Given the multiplication of concerns and interest areas created by the accelerating complexity and nuance of societal progress facilitated by technological advancement and research-fuelled disciplinary fractalization, the rate at which government must account for new developments across innumerable disciplines creates new demands, highlights previously unknown problems, and subdivides existing trajectories and goals. Each new advancement is more technically and fiscally demanding than the previous ones, at least in the short term, as divergent specialisations emerge, even as the requirement for multidisciplinary collaboration increases.

A car is no longer a mechanical assemblage of combustion-based locomotion. Aesthetics, marketing, engineering, ergonomics, data, UX, UI, and more are now a minimum in the production and development of a simple mode of travel.

Have the traditional means of acquiring revenue for the purposes of administrative government remained sufficient?

Given these increasing pressures, increasing numbers of investment areas, increasing requisite investment scale, it would be reasonable to conclude, or make a prediction, that the fiscal necessities have increased disproportionate to the relative income, even accounting for inflation, tax increases, etc., that may have a positive impact on revenue. The specific data on these points would probably tell you a great deal over time, especially in the context of specific nations, years, events, and policies. However, for the current purely speculative purposes, a relatively informed prediction will have to suffice.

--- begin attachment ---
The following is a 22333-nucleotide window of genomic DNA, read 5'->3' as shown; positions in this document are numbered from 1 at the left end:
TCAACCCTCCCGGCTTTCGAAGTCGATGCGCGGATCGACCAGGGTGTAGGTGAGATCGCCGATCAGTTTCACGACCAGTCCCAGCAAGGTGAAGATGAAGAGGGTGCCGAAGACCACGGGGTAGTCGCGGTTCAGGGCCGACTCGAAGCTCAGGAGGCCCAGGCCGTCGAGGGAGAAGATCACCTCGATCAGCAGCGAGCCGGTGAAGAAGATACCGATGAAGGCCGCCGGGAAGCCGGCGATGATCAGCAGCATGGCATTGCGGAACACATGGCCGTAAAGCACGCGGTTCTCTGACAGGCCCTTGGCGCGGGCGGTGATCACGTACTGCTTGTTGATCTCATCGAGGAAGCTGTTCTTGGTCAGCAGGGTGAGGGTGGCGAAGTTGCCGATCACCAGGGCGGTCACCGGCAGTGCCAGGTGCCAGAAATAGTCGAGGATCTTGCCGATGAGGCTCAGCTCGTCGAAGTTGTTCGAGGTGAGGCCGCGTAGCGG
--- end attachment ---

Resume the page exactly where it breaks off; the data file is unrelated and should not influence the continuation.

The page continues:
If those methods have not remained sufficient, then how far short of requisite financial intake does government fall?

Given that we predict that government revenue will fall short of total demand, given the scale and presumed increase in demand, it is reasonable to expect that shortfall to be significant.

There are also a plethora of other financial pressures facing a national government. War debt and costs are significant sink (for context, it took the UK almost a full century to cover the cost of World War I, alone); subsidies to private interests (the War on Terror, as Naomi Klein illustrates in The Shock Doctrine, and which has become increasingly prevalent post-2008, being waged increasingly through private military contractors as opposed to national militaries, perhaps best exemplifies this); natural disasters; and unforeseen disruptive events (the pandemic being the obvious) are all going to contribute to national debts and financial pressures. Even hefty private donations are going to struggle to match the scale of that cumulative demand.   

An enforcement of privatisation

If traditional methods of revenue generation don’t match spending, and are continually unlikely to do so, then it stands to reason that other methods of revenue generation must be found. This in turn means that government organisations seem to be almost forced into behaving in increasingly commercially-minded for-profit approaches to revenue, simply to maintain themselves.